Plaintiffs in a Camp Lejeune lawsuit also must meet the burden of proof, meaning that if they can’t provide evidence to support a definite causal relationship, they must present enough evidence to conclude that a causal relationship is at least 51% likely.
Evidence that could support a causal relationship between their injuries or the injuries of their loved one would include documentation such as medical records, ongoing treatment records, studies, reports, and records of long-term costs.
What Compensation Can You Pursue?
The VA allows for specific benefits and reimbursements to both eligible veterans and Camp Lejeune Family Members (CLFMs). Benefits and compensation may differ between veterans and family members.
Veterans and their families can already qualify for reimbursement for out-of-pocket healthcare costs from the VA. However, veterans and CLFMs will need to file a Camp Lejeune lawsuit to pursue additional damages, including lost wages, pain and suffering, long-term disability, and more.
Where previous legislation in the Honoring American’s Veterans and Caring for Camp Lejeune Families Act allowed veterans and their families to pursue healthcare benefits, the Camp Lejeune Justice Act allows veterans and their families to seek compensation beyond those benefits. These include legal compensation for their injuries due to toxic chemicals exposure.
People who can pursue compensation for their injuries include civilian and military workers on base, family members who lived on base or visited for a cumulative 30 days, and individuals exposed in utero.
Is This a Class Action Lawsuit?
No, this is not a class action lawsuit. Instead, plaintiffs must file individual suits in the U.S. District Court for the Eastern District of North Carolina in a mass tort action. A mass tort action differs from a class action lawsuit in that the court cannot certify a class. Instead, the court typically combines the cases into a mass tort lawsuit or multi-district litigation while maintaining the independent rights of each plaintiff.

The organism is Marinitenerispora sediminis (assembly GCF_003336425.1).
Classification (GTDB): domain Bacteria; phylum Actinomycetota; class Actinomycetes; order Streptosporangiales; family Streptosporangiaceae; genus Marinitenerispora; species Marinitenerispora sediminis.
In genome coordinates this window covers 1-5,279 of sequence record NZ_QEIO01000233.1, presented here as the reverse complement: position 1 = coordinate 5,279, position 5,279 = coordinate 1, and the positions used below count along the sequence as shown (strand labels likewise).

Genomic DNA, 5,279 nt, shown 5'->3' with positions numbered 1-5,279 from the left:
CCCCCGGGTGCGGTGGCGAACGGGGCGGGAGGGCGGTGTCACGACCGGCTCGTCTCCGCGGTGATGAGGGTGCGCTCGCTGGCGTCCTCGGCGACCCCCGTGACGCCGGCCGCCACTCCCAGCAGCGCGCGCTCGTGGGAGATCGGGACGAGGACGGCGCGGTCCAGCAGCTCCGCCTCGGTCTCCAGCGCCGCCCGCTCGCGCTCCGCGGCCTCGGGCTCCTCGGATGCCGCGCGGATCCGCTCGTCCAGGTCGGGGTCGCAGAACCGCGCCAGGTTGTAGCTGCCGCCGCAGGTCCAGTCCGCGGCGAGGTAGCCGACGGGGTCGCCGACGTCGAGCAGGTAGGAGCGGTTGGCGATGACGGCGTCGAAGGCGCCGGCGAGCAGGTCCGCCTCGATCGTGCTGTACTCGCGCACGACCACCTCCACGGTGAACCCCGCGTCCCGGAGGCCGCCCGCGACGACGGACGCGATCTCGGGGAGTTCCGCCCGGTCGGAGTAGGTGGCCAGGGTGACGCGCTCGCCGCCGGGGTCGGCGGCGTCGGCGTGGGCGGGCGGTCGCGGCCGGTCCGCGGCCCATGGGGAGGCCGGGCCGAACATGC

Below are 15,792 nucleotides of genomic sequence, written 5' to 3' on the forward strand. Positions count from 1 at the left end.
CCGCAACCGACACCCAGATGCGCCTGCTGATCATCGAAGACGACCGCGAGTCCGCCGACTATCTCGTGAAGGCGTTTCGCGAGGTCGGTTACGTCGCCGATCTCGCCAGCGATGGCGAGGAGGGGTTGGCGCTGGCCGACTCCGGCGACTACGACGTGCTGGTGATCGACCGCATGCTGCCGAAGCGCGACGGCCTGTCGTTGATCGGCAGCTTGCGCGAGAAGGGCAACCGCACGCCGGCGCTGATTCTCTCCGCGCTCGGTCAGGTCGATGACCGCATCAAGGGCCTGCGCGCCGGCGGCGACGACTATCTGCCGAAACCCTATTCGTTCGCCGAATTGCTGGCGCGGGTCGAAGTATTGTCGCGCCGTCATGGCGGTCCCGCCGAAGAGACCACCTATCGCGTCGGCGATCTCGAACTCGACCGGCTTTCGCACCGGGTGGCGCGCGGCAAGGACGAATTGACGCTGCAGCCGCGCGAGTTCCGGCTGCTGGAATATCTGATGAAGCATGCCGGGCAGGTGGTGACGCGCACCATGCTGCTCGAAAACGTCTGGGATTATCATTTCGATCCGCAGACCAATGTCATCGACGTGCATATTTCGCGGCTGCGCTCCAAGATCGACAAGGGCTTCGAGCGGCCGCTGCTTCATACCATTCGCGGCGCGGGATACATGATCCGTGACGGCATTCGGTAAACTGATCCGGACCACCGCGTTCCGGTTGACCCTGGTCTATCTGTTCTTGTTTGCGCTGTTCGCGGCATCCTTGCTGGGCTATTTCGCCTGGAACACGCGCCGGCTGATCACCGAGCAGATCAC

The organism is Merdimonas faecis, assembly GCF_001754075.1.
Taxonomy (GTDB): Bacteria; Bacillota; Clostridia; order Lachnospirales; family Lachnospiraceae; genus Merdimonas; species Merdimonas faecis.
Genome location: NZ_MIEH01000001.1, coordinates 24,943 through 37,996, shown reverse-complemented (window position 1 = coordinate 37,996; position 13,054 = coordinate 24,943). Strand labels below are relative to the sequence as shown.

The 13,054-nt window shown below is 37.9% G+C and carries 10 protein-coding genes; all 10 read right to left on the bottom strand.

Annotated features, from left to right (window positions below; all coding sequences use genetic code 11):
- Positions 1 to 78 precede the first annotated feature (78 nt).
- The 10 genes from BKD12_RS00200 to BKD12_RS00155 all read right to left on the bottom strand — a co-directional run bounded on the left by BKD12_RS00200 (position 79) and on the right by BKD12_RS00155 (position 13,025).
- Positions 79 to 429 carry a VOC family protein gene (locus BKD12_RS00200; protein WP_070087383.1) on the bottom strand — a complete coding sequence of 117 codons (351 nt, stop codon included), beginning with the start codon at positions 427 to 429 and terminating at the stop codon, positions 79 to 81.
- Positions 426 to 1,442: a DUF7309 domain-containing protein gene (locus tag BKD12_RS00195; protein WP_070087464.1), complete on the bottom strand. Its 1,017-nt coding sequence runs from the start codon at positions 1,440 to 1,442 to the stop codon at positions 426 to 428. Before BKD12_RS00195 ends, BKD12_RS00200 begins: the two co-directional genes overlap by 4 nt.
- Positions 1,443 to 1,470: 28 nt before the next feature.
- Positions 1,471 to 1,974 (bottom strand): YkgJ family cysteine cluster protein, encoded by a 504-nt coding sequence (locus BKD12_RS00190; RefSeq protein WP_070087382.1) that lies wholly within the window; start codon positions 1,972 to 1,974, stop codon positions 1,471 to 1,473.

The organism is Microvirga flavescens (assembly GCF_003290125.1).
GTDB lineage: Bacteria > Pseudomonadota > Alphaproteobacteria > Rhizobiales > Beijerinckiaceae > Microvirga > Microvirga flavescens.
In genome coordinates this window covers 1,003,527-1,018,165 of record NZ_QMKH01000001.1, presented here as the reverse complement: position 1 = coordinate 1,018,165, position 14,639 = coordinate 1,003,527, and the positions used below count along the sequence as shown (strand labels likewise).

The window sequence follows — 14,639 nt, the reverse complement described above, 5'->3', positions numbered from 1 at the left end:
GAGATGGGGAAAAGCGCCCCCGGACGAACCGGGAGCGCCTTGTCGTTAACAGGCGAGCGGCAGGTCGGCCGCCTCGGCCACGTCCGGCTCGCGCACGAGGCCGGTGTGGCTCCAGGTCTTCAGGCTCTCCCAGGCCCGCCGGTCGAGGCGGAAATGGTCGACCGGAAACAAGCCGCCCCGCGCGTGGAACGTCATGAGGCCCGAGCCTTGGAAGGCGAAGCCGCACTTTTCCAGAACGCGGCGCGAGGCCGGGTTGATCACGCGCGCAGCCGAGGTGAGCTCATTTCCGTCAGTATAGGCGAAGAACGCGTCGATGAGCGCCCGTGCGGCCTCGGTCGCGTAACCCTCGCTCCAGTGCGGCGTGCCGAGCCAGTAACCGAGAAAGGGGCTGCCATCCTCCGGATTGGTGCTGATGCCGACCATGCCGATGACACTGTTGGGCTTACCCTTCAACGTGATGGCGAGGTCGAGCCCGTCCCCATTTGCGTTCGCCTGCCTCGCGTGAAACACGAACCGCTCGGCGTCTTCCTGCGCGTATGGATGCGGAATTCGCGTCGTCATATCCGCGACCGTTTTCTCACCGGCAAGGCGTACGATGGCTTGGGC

Plaintiffs retain their individual rights to an attorney in their respective cases but must work within the bounds of the mass tort lawsuit procedures. By contrast, in a class action suit, the court combines the rights of the class within a small group of plaintiff representatives. Outside of the representatives, the class has no control over the lawsuit proceedings.
Mass tort actions typically involve plaintiffs from the same geographic area and usually involve negligence or misconduct. They’re useful when a group of plaintiffs does not qualify as a class for a class action lawsuit.
Class action suits typically involve a much larger group of plaintiffs, making a class certification much more desirable for court resources. Rule 23 lays out the requirement for certification of a class for a class action lawsuit, including:
- The number of plaintiffs is great enough to make individual suits impractical.
- The applicable case law across the class is similar.
- The plaintiffs share the same claims against the defendant(s), and the defending party or parties share a common defense.
- The class representatives are fit to represent the class interests fairly.
In some circumstances, the court may see fit to certify a class from a mass tort action, such as if the number of plaintiffs grows large enough or have appropriate qualifications to form a class. You also have the right to opt out of a class action lawsuit to pursue an individual lawsuit.
If you or a family member intends to file a Camp Lejeune lawsuit, ask your attorney about the possibility of a class action lawsuit. An experienced mass tort or class action attorney can help you determine the best course of action to pursue fair compensation for your injuries.
How Long Will It Take to Get Compensation?
Whether your Camp Lejeune lawsuit is part of a mass tort suit or a class action lawsuit, it could spend several years in court before possibly reaching a settlement.
Get More Information about Filing a Camp Lejeune Lawsuit in Dallas
You may be eligible to file a lawsuit for compensation if you or a family member now has any of the conditions mentioned above or has died due to a condition after living or working at Camp Lejeune. The PACT Act and Camp Lejeune Justice Act allow veterans, civilian workers, family members, and other affected parties to pursue compensation for their injuries after exposure to contaminated water.
If you now live in Dallas and need more information about filing a Camp Lejeune lawsuit for exposure to toxic chemicals in contaminated water between 1953 and 1987, call today at 844-636-7459.